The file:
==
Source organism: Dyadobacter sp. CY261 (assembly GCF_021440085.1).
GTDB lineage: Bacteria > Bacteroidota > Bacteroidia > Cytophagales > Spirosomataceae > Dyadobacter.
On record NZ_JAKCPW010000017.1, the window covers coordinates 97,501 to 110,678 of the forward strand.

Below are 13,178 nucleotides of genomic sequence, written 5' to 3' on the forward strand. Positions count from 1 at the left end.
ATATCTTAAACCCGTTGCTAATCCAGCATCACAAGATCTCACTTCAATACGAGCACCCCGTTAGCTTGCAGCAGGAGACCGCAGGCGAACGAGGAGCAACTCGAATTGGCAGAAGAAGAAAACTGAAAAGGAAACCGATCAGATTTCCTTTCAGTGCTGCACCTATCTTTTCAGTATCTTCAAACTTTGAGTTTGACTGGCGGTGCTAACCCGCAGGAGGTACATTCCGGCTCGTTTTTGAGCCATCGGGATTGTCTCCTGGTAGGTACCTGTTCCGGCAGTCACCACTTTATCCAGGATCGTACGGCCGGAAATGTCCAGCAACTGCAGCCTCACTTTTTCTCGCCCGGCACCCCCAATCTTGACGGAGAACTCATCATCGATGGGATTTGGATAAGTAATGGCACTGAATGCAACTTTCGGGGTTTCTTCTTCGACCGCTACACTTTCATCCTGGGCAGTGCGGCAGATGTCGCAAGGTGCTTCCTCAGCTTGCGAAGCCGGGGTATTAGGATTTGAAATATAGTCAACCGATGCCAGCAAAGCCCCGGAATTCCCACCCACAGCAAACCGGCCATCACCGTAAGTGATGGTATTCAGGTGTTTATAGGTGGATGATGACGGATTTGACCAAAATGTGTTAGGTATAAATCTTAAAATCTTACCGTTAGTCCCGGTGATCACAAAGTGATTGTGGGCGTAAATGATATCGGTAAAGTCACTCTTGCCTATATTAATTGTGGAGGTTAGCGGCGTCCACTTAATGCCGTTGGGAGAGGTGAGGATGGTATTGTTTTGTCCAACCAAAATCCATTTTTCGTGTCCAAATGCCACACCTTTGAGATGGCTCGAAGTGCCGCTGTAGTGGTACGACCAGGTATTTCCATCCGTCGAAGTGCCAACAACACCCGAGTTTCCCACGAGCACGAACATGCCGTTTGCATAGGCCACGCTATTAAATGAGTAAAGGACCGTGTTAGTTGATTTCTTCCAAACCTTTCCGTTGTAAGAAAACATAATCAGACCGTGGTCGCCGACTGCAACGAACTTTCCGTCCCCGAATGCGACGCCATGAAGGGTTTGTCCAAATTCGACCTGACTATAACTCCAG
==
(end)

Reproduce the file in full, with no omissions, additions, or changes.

Source organism: Dyadobacter sp. CY261 (assembly GCF_021440085.1).
GTDB lineage: Bacteria > Bacteroidota > Bacteroidia > Cytophagales > Spirosomataceae > Dyadobacter.
On record NZ_JAKCPW010000017.1, the window covers coordinates 97,501 to 110,678 of the forward strand.

Below are 13,178 nucleotides of genomic sequence, written 5' to 3' on the forward strand. Positions count from 1 at the left end.
ATATCTTAAACCCGTTGCTAATCCAGCATCACAAGATCTCACTTCAATACGAGCACCCCGTTAGCTTGCAGCAGGAGACCGCAGGCGAACGAGGAGCAACTCGAATTGGCAGAAGAAGAAAACTGAAAAGGAAACCGATCAGATTTCCTTTCAGTGCTGCACCTATCTTTTCAGTATCTTCAAACTTTGAGTTTGACTGGCGGTGCTAACCCGCAGGAGGTACATTCCGGCTCGTTTTTGAGCCATCGGGATTGTCTCCTGGTAGGTACCTGTTCCGGCAGTCACCACTTTATCCAGGATCGTACGGCCGGAAATGTCCAGCAACTGCAGCCTCACTTTTTCTCGCCCGGCACCCCCAATCTTGACGGAGAACTCATCATCGATGGGATTTGGATAAGTAATGGCACTGAATGCAACTTTCGGGGTTTCTTCTTCGACCGCTACACTTTCATCCTGGGCAGTGCGGCAGATGTCGCAAGGTGCTTCCTCAGCTTGCGAAGCCGGGGTATTAGGATTTGAAATATAGTCAACCGATGCCAGCAAAGCCCCGGAATTCCCACCCACAGCAAACCGGCCATCACCGTAAGTGATGGTATTCAGGTGTTTATAGGTGGATGATGACGGATTTGACCAAAATGTGTTAGGTATAAATCTTAAAATCTTACCGTTAGTCCCGGTGATCACAAAGTGATTGTGGGCGTAAATGATATCGGTAAAGTCACTCTTGCCTATATTAATTGTGGAGGTTAGCGGCGTCCACTTAATGCCGTTGGGAGAGGTGAGGATGGTATTGTTTTGTCCAACCAAAATCCATTTTTCGTGTCCAAATGCCACACCTTTGAGATGGCTCGAAGTGCCGCTGTAGTGGTACGACCAGGTATTTCCATCCGTCGAAGTGCCAACAACACCCGAGTTTCCCACGAGCACGAACATGCCGTTTGCATAGGCCACGCTATTAAATGAGTAAAGGACCGTGTTAGTTGATTTCTTCCAAACCTTTCCGTTGTAAGAAAACATAATCAGACCGTGGTCGCCGACTGCAACGAACTTTCCGTCCCCGAATGCGACGCCATGAAGGGTTTGTCCAAATTCGACCTGACTATAACTCCAG